The basolateral Na-H antiporter of the turtle colon exhibits both conductive and electroneutral Na+ transport (Post and Dawson. 1992. American Journal of Physiology. 262:C1089-C1094). To explore the mechanism of antiportermediated current flow, we compared the conditions necessary to evoke conduction and exchange, and determined the kinetics of activation for both processes. Outward (cell to extracellular fluid) but not inward (extracellular fluid to cell) Na+ or Li+ gradients promoted antiporter-mediated Na+ or Li+ currents, whereas an outwardly directed proton gradient drove inward Na+ or Li+ currents. Proton gradient-driven, "counterflow" current is strong evidence for an exchange stoichiometry of > 1 Na+ or Li+ per proton. Consistent with this notion, outward Na+ and Li+ currents generated by outward Na+ or Li+ gradients displayed sigmoidal activation kinetics. Antiporter-mediated proton currents were never observed, suggesting that only a single proton was transported per turnover of the antiporter. In contrast to Na+ conduction, Na+ exchange was driven by either outwardly or inwardly directed Na+, Li+, or H+ gradients, and the activation of Na+/Na+ exchange was consistent with Michaelis-Menten kinetics (K1/2 = 5 mM). Raising the extracellular fluid Na+ or Li+ concentration, but not extracellular fluid proton concentration, inhibited antiporter-mediated conduction and activated Na+ exchange. These results are consistent with a model for the Na-H antiporter in which the binding of Na+ or Li+ to a high-affinity site gives rise to one-for-one cation exchange, but the binding of Na+ or Li+ ions to other, lower-affmity sites can give rise to a nonunity, cation exchange stoichiometry and, hence, the net translocation of charge. The relative proportion of conductive and nonconductive events is determined by the magnitude and orientation of the substrate gradient and by the serosal concentration of Na+ or Li+.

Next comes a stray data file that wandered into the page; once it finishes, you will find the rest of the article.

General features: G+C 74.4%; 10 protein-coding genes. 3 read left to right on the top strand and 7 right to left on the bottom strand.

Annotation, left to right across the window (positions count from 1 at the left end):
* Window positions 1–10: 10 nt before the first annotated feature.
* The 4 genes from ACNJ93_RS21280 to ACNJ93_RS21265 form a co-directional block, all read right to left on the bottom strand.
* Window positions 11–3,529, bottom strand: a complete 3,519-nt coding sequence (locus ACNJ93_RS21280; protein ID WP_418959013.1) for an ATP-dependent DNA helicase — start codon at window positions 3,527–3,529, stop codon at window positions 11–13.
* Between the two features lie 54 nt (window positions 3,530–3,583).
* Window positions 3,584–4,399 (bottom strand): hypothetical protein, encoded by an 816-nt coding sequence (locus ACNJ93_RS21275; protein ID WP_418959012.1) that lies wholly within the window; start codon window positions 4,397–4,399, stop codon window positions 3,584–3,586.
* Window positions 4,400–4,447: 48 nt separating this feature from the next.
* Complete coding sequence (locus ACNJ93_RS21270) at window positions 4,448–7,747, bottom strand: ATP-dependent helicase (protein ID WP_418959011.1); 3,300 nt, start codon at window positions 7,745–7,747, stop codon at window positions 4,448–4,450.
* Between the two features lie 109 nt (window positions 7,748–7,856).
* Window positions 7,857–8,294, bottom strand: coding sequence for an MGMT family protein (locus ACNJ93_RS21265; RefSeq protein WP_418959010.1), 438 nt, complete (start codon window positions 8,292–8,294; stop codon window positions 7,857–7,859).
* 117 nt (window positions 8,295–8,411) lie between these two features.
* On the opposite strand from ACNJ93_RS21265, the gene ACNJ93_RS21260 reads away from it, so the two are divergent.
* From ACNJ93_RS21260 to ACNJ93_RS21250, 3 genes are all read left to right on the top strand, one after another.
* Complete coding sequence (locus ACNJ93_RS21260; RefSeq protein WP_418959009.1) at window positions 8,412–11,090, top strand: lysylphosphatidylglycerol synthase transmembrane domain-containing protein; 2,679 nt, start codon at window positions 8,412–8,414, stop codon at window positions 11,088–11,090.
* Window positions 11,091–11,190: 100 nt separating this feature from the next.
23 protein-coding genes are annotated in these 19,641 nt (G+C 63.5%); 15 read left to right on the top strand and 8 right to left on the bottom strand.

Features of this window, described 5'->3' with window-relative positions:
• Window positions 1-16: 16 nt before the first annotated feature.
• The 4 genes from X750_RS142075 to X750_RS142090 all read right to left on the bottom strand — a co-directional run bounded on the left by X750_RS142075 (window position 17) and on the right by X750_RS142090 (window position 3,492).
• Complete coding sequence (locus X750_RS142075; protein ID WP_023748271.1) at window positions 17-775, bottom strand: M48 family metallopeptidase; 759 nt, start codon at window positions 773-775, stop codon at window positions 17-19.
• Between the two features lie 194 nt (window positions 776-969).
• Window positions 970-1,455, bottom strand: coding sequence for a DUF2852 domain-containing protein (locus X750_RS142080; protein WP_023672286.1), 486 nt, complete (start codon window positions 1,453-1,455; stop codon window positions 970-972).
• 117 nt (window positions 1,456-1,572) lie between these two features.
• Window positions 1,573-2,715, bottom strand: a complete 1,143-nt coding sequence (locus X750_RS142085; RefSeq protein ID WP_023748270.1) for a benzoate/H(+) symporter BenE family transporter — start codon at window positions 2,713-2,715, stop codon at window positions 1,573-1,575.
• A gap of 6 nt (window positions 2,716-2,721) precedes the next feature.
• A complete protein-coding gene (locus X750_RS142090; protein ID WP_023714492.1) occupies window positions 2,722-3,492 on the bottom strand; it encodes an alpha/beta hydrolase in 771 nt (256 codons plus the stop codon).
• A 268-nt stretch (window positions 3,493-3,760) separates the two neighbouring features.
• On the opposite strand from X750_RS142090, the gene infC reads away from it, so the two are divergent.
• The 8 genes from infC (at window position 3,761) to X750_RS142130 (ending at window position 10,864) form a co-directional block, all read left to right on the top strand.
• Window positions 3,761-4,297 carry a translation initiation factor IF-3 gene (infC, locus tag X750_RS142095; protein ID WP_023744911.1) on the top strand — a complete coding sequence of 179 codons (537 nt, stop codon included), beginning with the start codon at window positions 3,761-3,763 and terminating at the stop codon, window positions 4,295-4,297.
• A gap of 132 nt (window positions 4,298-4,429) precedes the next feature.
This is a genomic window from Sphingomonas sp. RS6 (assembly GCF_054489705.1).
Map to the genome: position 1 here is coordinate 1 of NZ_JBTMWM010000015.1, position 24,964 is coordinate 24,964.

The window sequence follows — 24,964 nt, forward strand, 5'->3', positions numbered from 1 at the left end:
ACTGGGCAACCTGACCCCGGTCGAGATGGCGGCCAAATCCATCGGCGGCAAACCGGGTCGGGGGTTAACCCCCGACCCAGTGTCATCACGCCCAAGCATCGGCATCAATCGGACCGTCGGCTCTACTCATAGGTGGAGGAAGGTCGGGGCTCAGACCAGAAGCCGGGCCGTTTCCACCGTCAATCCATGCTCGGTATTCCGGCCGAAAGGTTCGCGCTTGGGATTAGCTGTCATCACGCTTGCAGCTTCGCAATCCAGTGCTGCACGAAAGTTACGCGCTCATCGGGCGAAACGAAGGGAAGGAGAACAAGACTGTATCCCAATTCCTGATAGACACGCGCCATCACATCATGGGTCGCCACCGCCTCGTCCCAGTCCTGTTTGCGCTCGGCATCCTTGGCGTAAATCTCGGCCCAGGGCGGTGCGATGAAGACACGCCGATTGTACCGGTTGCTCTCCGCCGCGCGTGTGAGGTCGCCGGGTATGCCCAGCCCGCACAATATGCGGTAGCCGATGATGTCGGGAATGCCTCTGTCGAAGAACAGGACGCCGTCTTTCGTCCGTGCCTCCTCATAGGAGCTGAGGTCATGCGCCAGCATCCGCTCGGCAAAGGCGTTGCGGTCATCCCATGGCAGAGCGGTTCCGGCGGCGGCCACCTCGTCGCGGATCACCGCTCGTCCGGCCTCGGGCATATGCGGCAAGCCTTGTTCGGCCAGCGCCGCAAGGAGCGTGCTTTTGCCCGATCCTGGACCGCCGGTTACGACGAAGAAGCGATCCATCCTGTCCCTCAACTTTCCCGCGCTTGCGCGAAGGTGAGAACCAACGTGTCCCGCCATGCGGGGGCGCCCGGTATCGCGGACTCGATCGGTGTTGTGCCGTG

ASJC Scopus subject areas